The solution is a chamber between the swarm and the vacuum. Here are the parts needed for this operation.


This is a typical shop vacuum. It is powerful enough to do the job. If the shop vacuum is too powerful, it could injure the bees, so there is a provision for reducing the flow of air through the system.


The hose from the shop vacuum connects to the first chamber of the bee vacuum. Near this connection there is a second hole, with a plexiglass cover which is held by a large washer and a wing nut. This can be adjusted anywhere from fully closed, for maximum suction, to fully opened, for minimum suction. Start with the cover fully opened, and close it gradually until you have the amount of suction needed to coax, not force, the bees into the hose.


The next section is a screen. The screen is made of a frame holding 1/8 x 1/8 inch hardware cloth. This keeps the bees from being sucked into the vacuum and it allows the air flow to be spread over the entire 13-1/4 x 16-7/8 inch area of the screen.


Under the screen is a deep (9-5/8″) Langstroth box. This type of box is typically used by the queen to raise new bees for the colony. This box will become the home for the bees if all goes as planned. If there are too many bees to be placed into one deep box, more boxes can be added with no significant change to the amount of suction.


The last section of the bee vacuum is where the hose and wand attach. Next to the opening is another plexiglass cover. A layer of foam rubber is placed opposite the hose connection, and it extends into the deep box . This is to ensure that the bees will not crash against the back of the bee vacuum.


The entire package is held together with a strap to keep the parts securely connected.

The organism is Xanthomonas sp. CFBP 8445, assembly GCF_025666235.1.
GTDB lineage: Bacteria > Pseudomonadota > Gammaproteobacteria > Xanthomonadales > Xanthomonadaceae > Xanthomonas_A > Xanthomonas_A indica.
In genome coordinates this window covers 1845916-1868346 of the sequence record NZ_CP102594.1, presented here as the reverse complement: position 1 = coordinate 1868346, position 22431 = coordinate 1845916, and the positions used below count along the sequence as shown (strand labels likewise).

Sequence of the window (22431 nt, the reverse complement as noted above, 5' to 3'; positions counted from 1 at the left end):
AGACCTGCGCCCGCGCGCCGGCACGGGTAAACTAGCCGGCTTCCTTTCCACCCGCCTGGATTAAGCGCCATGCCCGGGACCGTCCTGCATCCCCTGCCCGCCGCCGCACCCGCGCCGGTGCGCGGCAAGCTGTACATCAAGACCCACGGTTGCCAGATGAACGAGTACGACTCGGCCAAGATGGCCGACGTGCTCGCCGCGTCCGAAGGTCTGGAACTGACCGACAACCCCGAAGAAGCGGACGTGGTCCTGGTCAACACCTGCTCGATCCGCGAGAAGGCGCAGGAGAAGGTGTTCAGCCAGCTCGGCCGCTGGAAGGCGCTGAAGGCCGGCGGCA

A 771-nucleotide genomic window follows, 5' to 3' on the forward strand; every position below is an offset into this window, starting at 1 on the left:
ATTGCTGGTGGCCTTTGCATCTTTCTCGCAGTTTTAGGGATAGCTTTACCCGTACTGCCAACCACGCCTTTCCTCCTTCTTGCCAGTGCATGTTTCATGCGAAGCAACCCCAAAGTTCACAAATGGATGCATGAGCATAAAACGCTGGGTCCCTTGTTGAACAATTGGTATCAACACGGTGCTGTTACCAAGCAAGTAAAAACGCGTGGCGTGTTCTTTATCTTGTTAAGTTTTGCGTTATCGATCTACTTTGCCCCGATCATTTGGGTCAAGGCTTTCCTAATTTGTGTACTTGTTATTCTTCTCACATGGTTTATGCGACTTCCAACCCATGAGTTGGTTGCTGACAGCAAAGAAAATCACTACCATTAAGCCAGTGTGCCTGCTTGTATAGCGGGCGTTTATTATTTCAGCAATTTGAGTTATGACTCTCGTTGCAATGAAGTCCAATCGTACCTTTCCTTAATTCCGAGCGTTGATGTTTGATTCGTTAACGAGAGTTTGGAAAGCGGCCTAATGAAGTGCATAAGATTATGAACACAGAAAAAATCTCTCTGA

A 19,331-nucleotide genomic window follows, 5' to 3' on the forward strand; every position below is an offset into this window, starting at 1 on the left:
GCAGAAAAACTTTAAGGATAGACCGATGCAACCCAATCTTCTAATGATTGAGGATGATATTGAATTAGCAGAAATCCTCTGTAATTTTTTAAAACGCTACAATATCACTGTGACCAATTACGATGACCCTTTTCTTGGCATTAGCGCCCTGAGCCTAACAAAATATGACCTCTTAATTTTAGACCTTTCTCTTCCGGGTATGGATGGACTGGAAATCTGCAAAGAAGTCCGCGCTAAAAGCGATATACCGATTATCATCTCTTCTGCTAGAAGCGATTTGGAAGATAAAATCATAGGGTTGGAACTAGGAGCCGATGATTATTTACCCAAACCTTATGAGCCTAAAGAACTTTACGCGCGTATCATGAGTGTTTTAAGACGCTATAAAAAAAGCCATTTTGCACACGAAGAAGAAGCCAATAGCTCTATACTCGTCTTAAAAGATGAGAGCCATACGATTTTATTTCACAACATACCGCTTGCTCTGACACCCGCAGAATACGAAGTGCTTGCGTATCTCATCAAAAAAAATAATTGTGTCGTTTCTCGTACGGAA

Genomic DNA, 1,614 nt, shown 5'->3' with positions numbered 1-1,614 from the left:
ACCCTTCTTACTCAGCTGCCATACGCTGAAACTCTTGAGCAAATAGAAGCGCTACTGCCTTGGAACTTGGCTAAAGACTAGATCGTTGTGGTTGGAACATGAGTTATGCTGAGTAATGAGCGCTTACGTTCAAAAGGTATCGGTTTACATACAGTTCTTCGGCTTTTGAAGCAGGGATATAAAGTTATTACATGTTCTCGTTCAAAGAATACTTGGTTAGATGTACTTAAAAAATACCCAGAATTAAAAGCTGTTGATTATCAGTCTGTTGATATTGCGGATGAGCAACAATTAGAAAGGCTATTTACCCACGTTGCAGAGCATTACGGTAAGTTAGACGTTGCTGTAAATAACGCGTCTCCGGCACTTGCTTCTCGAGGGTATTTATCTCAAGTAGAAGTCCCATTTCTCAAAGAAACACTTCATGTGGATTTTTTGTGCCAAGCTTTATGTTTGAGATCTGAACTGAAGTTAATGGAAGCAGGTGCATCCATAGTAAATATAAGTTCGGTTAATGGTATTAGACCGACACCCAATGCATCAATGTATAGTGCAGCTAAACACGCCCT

That is because the whole thing is placed on the side during use. If it is left as a vertical stack, the bees could congregate around the input port, and be injured, or impair the efficiency of the bee vacuum. When all the bees are collected, disconnect the hose and wand from the bottom section of the bee vacuum. There will still be suction, so the bees will not be able to exit. Close the plexiglass cover, and the bees will be fully contained. Return the bee vacuum to the vertical.


It can be transported as it is…


…or you can remove the top section of the bee vacuum, and leave the screen to contain the bees. Since the bees are secure, you can even transport it inside your car.

So, if you are troubled by a swarm of honey bees somewhere in or near the Davis County, Utah area, consider trying my usually free Swarm Removal service.


My earliest picture of Dad

My earliest picture of Dad

Dad at 9 or 10

Dad at 9 or 10










Be a Beekeeper?

I said earlier that there were reasons why I might not want to become a beekeeper. Here is one.

My grandparents lived in Centerville, Utah. It is a small town on the eastern shore of the Great Salt Lake. Grandma was visiting with a friend who had a peach orchard in her back yard. As they were visiting, my father, who was four years old at the time, wandered off, unnoticed.

In the back yard, he found a stack of white boxes. As he got closer to the stack, he noticed bees coming and going through an opening at the bottom. He stood by the side of the stack, and placed his ear against it. He could hear a buzzing sound inside. He wanted to see what was inside the boxes.